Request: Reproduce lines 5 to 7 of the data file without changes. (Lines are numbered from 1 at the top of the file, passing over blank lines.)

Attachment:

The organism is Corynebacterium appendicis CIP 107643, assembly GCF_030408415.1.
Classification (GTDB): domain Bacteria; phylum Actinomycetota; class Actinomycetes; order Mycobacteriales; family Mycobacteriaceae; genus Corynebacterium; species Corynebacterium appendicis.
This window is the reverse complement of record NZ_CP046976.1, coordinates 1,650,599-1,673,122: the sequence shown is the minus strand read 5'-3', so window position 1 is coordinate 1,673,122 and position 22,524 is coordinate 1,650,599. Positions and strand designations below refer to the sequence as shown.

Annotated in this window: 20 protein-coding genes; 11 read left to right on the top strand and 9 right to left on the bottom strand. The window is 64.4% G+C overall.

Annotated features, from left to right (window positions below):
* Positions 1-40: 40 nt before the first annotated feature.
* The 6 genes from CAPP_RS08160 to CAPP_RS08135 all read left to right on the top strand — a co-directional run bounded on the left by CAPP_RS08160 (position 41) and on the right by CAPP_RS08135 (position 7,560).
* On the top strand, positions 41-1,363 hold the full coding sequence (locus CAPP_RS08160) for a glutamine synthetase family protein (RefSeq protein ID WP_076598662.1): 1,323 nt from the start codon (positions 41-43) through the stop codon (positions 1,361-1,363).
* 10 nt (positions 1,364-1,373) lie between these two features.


Annotated features, from left to right (window positions below):
* Positions 1-40: 40 nt before the first annotated feature.
* The 6 genes from CAPP_RS08160 to CAPP_RS08135 all read left to right on the top strand — a co-directional run bounded on the left by CAPP_RS08160 (position 41) and on the right by CAPP_RS08135 (position 7,560).